My review of the MT 100s: I'd like to give them another try in a larger size because I think I could like them. They are very light, and they have small heel to toe drop. The heel is only about 12 mm higher than the toe. What prevents me from giving them another shot, however, is the fear that they don't have enough traction for the kinds of trails I frequent and the uppers won't hold me on top of the shoe. Running downhill, I felt like my foot was going to burst through the front of my shoe. Then again, they are good enough for guys like Anton Krupicka . . .
La Sportiva Fireblade
I got this shoe because Karl Meltzer used to endorse them. He now runs in moon boots. Anyway, I also got the Fireblades a bit too small and they hurt my toes on the downhill. Like all La Sportiva shoes, the Fireblades are well-designed and reflect Italian craftsmanship. They also have a small heel-to-toe drop, about 12 mm I think. The toe box was sufficient and the heel cup was nice. The things that have prevented me from trying to get a better size and seeing if I can make them work is (a) I feel like there isn't enough cushion in the sole, (b) the sole is a bit stiff, and (b) I like knobbier traction. I think I could very well grow out of these concerns as I get more trail running experience and better form.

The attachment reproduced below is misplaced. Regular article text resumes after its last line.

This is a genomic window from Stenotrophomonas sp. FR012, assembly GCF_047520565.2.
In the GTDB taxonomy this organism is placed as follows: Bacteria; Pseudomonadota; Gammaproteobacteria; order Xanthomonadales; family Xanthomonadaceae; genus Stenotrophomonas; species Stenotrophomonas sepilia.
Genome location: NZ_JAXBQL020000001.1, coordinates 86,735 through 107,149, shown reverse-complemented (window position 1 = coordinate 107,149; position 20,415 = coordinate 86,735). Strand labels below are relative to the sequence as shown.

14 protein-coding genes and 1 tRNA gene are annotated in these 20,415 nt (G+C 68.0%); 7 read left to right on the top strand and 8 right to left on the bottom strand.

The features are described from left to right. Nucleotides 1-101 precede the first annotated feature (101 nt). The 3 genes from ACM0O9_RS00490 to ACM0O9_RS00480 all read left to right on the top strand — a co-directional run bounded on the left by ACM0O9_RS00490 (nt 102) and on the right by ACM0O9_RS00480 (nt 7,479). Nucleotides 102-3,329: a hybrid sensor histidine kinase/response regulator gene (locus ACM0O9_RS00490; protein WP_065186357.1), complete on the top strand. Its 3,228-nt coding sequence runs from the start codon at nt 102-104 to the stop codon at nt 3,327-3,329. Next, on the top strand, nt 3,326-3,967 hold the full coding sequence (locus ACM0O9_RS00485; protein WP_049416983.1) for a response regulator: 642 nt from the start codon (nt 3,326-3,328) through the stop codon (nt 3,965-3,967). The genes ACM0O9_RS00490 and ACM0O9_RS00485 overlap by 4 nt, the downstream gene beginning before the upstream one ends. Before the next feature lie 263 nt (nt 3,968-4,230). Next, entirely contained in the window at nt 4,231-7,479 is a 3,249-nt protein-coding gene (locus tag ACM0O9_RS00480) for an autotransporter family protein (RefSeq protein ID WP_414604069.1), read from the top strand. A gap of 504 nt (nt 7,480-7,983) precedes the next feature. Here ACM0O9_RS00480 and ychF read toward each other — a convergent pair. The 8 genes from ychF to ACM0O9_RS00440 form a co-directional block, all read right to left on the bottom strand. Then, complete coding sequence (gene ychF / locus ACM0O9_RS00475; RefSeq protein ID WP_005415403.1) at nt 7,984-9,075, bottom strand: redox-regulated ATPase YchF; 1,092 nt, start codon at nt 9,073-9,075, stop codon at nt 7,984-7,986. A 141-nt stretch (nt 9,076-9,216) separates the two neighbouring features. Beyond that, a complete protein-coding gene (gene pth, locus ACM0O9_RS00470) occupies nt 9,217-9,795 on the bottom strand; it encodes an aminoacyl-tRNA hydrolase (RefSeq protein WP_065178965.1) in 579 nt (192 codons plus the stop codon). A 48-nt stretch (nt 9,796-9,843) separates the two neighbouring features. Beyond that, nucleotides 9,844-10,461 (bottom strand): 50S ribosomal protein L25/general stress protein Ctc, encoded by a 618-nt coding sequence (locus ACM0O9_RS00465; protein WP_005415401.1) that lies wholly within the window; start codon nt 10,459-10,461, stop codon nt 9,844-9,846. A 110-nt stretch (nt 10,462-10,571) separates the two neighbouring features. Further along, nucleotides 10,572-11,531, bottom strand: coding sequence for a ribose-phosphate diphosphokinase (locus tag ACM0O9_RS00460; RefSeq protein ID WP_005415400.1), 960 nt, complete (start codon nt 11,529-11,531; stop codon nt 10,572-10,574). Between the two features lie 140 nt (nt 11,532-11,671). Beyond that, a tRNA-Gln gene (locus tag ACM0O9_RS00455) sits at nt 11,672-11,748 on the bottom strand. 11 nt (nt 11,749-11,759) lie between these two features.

La Sportiva Wildcat
Compared to the Fireblade and the Crosslite (below), the Wildcat is beefier. In particular, it has a thicker and more cushioned sole, The upper is comfy and supportive. And they have a roomy roomy toe box. I got these in the right size, but after a 12 mile mountain run, determined that they weren't for me because the heel was too tall. If the heel is too tall, I have a hard time running downhill on my forefoot, which causes me ankle pain. Most of my shoe search has been designed to find the shoe that allows me to run in a way that makes my ankle pain go away. Like the older Montrails, the Wildcat actually causes me to have ankle pain.
La Sportiva Crosslite
I like these shoes. Compared to the Fireblade, the toe box is narrower. It borders on being almost too narrow for me. The traction on the Crosslites is awesome, and I really like the gaiter on the front. What I'm not particularly thrilled with is the heel structure. There is less cup in the Crosslite heel compared to the Fireblade and the Wildcat, and this causes some heel lift. As my shoes have broken in, the heel lift has subsided, but the cup could be better.